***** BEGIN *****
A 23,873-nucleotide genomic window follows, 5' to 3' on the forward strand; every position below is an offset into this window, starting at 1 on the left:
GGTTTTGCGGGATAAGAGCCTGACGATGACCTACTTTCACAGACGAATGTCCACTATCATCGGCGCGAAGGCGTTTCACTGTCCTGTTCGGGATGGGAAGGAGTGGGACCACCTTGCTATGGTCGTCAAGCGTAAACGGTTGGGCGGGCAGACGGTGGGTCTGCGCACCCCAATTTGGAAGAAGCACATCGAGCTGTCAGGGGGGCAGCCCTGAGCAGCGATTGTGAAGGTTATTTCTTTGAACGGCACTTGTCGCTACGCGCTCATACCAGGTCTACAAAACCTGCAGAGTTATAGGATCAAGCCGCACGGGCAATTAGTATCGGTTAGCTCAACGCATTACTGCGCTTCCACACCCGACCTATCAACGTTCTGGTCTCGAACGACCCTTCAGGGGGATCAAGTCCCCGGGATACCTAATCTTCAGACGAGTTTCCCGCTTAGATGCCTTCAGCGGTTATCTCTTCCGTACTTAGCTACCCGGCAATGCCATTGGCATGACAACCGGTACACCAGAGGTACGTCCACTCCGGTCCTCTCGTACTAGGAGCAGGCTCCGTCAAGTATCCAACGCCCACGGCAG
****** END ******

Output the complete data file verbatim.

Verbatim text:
A 23,873-nucleotide genomic window follows, 5' to 3' on the forward strand; every position below is an offset into this window, starting at 1 on the left:
GGTTTTGCGGGATAAGAGCCTGACGATGACCTACTTTCACAGACGAATGTCCACTATCATCGGCGCGAAGGCGTTTCACTGTCCTGTTCGGGATGGGAAGGAGTGGGACCACCTTGCTATGGTCGTCAAGCGTAAACGGTTGGGCGGGCAGACGGTGGGTCTGCGCACCCCAATTTGGAAGAAGCACATCGAGCTGTCAGGGGGGCAGCCCTGAGCAGCGATTGTGAAGGTTATTTCTTTGAACGGCACTTGTCGCTACGCGCTCATACCAGGTCTACAAAACCTGCAGAGTTATAGGATCAAGCCGCACGGGCAATTAGTATCGGTTAGCTCAACGCATTACTGCGCTTCCACACCCGACCTATCAACGTTCTGGTCTCGAACGACCCTTCAGGGGGATCAAGTCCCCGGGATACCTAATCTTCAGACGAGTTTCCCGCTTAGATGCCTTCAGCGGTTATCTCTTCCGTACTTAGCTACCCGGCAATGCCATTGGCATGACAACCGGTACACCAGAGGTACGTCCACTCCGGTCCTCTCGTACTAGGAGCAGGCTCCGTCAAGTATCCAACGCCCACGGCAG